Justice Minister Ronald Lamola says courts will be open – but with restricted access – during the nationwide lockdown, which is aimed at curbing the spread of the novel coronavirus (Covid-19).
Friday marks the first day of the 21-day lockdown in which movement will be curtailed and businesses which don’t offer an essential service will be shuttered.
“Our courts, court precincts and justice service points will be open, albeit with limited capacity, therefore, the public can rest assured that the administration of justice will not be compromised during the lockdown period.
“All users of the courts and justice service points must know that their safety is paramount and we are taking the necessary precautionary measures to prevent and minimise the spread of the virus,” Lamola said.
Precautionary measures include limiting the number of people who are able to attend cases and reducing the number of people in courtrooms.
Only litigants, the accused, witnesses, family members, members of the media and people who may be needed to provide support, such as those accompanying children, victims of domestic violence or sexual abuse, and disabled people, will be able to enter courtrooms, department spokesperson Chrispin Phiri said.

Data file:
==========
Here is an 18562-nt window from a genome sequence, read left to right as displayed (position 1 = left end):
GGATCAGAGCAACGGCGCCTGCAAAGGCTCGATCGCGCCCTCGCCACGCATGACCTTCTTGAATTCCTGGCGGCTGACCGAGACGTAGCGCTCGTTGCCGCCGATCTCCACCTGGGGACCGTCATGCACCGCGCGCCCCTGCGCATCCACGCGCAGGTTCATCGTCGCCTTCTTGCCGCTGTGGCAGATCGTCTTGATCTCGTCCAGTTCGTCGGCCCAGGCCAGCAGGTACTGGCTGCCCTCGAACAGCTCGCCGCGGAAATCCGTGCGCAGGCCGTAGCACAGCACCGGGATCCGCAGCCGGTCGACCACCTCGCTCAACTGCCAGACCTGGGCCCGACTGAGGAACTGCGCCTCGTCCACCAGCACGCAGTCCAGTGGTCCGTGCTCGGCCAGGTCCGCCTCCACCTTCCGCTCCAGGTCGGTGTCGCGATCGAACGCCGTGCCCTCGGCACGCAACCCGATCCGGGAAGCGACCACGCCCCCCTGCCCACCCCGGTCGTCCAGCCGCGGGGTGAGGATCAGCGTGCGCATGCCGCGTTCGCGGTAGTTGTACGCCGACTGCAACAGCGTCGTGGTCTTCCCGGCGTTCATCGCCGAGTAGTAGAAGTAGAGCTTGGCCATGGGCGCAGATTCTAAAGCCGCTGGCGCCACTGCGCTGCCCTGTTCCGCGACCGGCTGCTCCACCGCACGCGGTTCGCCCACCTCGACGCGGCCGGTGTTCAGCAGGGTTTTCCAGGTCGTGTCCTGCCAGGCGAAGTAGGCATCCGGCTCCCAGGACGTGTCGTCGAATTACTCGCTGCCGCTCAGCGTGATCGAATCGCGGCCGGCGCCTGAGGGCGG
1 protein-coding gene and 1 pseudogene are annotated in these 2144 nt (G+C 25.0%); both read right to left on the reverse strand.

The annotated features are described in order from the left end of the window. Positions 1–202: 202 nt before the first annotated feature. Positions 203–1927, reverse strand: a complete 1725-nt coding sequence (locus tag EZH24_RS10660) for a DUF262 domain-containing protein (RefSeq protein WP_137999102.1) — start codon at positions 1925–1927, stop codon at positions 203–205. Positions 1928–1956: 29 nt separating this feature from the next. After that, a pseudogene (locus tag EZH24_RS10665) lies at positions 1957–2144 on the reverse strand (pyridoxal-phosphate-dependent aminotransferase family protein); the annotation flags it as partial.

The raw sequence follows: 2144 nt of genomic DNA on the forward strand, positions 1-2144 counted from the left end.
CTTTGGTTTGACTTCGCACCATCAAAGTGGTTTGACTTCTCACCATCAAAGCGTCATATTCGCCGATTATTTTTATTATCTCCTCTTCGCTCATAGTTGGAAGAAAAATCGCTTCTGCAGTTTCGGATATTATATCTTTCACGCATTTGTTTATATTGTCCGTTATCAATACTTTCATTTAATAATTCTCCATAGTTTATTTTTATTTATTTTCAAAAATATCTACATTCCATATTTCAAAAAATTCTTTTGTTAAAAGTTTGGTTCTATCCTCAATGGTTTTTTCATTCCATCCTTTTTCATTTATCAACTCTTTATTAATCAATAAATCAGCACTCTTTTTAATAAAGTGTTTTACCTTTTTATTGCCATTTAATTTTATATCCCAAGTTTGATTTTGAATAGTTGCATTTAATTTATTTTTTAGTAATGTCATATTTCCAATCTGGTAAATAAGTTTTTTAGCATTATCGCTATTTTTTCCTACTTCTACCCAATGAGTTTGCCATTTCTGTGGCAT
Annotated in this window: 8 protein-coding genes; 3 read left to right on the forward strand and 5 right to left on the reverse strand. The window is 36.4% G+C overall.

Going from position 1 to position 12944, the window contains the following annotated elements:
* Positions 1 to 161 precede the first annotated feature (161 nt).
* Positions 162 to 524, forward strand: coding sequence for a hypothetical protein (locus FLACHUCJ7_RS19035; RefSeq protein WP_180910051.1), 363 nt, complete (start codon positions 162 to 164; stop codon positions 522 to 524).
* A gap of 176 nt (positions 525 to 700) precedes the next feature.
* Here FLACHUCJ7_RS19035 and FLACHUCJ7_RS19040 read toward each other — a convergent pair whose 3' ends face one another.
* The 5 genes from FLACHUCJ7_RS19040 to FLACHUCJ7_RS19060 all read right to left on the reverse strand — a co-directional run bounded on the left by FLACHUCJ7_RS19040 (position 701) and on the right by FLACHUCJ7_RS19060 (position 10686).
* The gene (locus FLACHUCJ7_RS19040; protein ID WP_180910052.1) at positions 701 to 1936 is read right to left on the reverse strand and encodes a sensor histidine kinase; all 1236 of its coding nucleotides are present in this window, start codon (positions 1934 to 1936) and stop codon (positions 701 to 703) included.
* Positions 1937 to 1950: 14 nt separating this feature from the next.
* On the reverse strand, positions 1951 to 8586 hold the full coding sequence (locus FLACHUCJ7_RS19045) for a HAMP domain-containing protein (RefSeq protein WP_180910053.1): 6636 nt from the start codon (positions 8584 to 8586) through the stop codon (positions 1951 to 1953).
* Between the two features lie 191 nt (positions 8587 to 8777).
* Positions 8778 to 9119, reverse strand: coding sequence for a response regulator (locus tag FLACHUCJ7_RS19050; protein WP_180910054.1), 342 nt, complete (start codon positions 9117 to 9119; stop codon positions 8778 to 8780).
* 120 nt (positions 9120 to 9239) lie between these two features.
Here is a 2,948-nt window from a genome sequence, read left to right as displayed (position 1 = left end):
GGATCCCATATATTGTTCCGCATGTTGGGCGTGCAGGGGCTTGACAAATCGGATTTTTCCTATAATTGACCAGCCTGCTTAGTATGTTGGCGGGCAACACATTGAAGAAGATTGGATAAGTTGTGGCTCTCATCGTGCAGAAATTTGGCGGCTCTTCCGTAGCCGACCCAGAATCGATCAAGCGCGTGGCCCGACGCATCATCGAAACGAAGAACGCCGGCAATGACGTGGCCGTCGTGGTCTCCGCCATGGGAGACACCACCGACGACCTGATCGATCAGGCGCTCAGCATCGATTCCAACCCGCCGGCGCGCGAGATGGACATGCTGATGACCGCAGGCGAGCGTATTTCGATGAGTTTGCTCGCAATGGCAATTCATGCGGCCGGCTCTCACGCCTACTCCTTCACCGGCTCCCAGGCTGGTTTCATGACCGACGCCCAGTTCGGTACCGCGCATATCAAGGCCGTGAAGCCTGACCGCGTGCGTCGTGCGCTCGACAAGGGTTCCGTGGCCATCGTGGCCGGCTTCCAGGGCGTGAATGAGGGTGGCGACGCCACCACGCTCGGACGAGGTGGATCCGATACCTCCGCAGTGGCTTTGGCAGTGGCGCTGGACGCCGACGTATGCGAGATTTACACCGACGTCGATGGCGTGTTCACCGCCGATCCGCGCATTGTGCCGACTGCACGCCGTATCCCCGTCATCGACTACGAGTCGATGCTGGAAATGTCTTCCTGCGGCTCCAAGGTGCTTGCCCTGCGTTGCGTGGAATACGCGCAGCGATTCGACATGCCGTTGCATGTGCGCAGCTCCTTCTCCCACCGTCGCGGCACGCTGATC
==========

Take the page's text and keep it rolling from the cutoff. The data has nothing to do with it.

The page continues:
For the 21 days of the lockdown, the execution of writs by sheriffs will be limited to urgent cases.
Audio-visual remand centres
All evictions and the execution of attachment orders (including the removal of movable assets and sales in execution) are suspended with immediate effect.
Those who have been exposed to the virus or who are from high-risk countries will not be allowed to enter the court precinct or justice service points during the lockdown.
Criminal cases will be conducted via audio-visual remand centres linked to Magistrates’ Courts, which will be used for the postponement of cases in which the accused are in custody.
All criminal trials will be postponed until after the lockdown, except where the interests of justice dictate otherwise, or where arrangements were made with judicial officers.
Civil cases that are not urgent will not be placed on the roll for the lockdown period, but heads of court have the discretion to decide whether to hear the matter, and whether it should be heard via teleconference or video conference.
Safety measures will also be implemented in courts, such as sanitising and ensuring that seating is at least one metre apart.
“All members of the public entering a court, court precinct or justice service point must report at the security station, have their hands sanitised and complete a form indicating whether they have travelled overseas within the last three weeks, display any Covid-19 symptoms, have been in contact with any person diagnosed with Covid-19 and have been tested for Covid-19.
“If so, those people must be taken to a designated area, set apart for isolation, and the head of office must be informed immediately and he or she must decide whether access should be granted or refused,” Phiri said.